Selection in a complex world: reconciling predicted and observed responses to natural selection

Project Details


Expectations of evolution in natural populations consistently fail to match observations, a failure that stands in stark contrast to the continued success of artificial selection. The discrepancy is presumably because the key ingredients of evolution (selection and heritability) are being wrongly measured, and specifically because estimates fail to account for the complexity of the natural environment. Here, we will use an extensive data set on a wild mammal population, the Soay sheep on St. Kilda, and a suite of more sophisticated or novel analytical approaches in a comprehensive exploration of patterns of natural selection. In doing so, we hope to reconcile predictions and observations of microevolution in the wild via one or more of the following hypotheses: (1) An evolutionary response in a focal trait is constrained by genetic correlations with other measurable traits, either through negative genetic correlations or antagonistic selection pressures; (2) Traits do not respond as expected because their heritabilities vary with environmental conditions, and heritabilities are systematically lowest during the periods when selection is strongest; (3) Estimates of selection are erroneous either because the fitness measure used fails to account for population dynamics, or because it fails to consider simultaneous selection through all stages of the life cycle; (4) The appearance of phenotypic selection is generated by an environmentally-determined covariance between trait and fitness; (5) Traits are indeed changing as expected, but the evolutionary response is masked by a concurrent change in environmental conditions with an opposing effect on the focal trait.

Layman's description

Observations ranging from Darwin’s pigeons to the latest elite Holstein dairy cow clearly demonstrate the power of artificial selection. Responses to selection in nature are much less predictable. In fact, in a series of long-term studies of individuals in natural animal populations, strong selection on inherited characteristics often suggests that there should be a substantial response to selection, but we see no change or even change in the opposite direction to that predicted. In recent years, several explanations for this failure have emerged, many of which invoke environmental variation as the main complicating factor. Specifically, environmental variation may be causing us to overestimate the extent to which characteristics are inherited, it may be causing us to overestimate the strength of selection and it may be masking the response to selection. In addition, there may be further complexities that we have as yet failed to take into account due to the fact that the different characteristics of an organism are under simultaneous selection and may also be genetically correlated, due to the possibility that the expression of genetic variation varies with environmental variation, and due to the complexities of measuring selection when the dynamics of a population are taken into account. We plan to investigate these issues in an individuallly-monitored population of Soay sheep on St. Kilda, where the population size, and hence food availability and parasite load, vary from year to year. We will be using analysis techniques which have only recently been developed or applied to natural populations.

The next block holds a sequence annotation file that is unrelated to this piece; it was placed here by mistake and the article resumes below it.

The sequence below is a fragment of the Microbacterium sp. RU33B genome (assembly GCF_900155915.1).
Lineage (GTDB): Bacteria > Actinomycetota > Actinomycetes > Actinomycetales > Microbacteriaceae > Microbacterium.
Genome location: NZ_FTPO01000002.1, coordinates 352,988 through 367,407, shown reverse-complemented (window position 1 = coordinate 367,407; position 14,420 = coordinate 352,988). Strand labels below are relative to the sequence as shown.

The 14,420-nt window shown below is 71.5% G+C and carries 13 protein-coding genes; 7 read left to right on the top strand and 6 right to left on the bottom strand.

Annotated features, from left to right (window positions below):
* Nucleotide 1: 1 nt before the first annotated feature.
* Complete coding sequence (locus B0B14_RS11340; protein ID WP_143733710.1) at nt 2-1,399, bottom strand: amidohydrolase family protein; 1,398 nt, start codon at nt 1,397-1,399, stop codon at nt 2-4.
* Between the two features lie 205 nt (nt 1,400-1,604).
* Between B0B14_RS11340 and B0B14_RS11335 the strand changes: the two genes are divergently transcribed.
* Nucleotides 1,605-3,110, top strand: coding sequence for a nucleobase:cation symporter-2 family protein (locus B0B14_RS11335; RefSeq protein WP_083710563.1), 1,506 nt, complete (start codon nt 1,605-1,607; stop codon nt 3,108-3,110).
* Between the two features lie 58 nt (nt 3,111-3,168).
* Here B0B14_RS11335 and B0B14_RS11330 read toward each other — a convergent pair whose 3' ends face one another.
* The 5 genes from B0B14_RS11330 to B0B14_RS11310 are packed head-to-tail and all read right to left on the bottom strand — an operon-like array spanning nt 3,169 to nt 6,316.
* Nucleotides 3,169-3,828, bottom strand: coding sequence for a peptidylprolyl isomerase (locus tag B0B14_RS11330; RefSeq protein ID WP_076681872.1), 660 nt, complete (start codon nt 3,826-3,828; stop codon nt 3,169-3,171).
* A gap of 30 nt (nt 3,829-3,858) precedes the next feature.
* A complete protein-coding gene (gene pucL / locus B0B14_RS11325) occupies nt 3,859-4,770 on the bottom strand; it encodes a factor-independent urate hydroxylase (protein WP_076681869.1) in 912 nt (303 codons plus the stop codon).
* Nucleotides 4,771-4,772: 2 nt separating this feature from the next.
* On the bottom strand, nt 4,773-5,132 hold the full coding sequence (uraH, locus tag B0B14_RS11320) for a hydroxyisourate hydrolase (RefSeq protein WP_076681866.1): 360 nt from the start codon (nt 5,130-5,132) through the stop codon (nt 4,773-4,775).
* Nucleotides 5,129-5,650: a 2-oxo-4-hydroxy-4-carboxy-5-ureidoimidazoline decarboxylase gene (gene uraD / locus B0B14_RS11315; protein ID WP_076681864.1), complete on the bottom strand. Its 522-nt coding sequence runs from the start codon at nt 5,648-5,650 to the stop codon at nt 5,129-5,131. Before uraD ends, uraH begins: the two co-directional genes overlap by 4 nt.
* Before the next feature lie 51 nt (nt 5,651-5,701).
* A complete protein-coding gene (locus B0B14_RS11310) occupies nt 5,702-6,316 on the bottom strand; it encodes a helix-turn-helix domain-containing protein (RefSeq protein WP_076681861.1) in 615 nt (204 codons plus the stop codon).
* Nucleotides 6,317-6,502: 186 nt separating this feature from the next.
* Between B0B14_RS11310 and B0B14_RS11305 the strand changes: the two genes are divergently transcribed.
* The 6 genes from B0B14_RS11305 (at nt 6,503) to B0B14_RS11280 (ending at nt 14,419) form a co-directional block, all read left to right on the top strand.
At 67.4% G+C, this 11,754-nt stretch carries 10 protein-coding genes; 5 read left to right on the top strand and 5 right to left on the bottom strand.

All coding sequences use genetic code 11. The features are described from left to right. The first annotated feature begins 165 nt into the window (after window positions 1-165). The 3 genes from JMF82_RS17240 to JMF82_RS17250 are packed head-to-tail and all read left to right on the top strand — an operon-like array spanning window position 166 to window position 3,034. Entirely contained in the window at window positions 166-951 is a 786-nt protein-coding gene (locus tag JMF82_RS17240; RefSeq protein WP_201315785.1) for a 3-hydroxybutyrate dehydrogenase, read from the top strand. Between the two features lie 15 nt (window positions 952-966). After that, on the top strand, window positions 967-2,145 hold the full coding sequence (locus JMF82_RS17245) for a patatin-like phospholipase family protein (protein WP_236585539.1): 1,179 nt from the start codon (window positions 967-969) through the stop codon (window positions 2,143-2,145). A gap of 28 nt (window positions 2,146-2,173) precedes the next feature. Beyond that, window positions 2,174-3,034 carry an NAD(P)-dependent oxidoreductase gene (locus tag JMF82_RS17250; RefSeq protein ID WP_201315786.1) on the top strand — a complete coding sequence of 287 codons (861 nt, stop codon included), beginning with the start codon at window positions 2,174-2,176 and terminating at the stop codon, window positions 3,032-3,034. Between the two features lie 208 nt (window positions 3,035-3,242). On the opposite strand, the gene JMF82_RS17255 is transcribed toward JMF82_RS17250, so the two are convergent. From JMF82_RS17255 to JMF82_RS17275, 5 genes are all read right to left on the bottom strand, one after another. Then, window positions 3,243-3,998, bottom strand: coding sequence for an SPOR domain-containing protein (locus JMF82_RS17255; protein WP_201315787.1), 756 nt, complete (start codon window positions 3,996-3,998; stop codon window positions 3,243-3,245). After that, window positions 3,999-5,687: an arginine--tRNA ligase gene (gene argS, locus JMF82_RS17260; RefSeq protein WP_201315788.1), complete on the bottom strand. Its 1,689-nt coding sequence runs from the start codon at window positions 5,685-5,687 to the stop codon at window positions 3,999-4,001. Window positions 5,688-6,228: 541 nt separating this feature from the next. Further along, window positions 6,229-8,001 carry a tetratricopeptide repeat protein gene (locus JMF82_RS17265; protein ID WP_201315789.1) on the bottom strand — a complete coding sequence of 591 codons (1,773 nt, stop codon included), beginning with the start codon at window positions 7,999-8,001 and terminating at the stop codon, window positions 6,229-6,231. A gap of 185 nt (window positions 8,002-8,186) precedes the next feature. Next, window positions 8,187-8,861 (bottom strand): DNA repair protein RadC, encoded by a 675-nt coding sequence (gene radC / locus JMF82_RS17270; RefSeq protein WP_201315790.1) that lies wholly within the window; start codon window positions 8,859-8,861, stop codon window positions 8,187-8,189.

Key findings

Please see appended final report files for this grant which ended in 2010. It was succeeded by another grant (see related grant below) under which we are reporting all new developments.
Effective start/end date1/02/0531/01/10


  • NERC: £442,332.00


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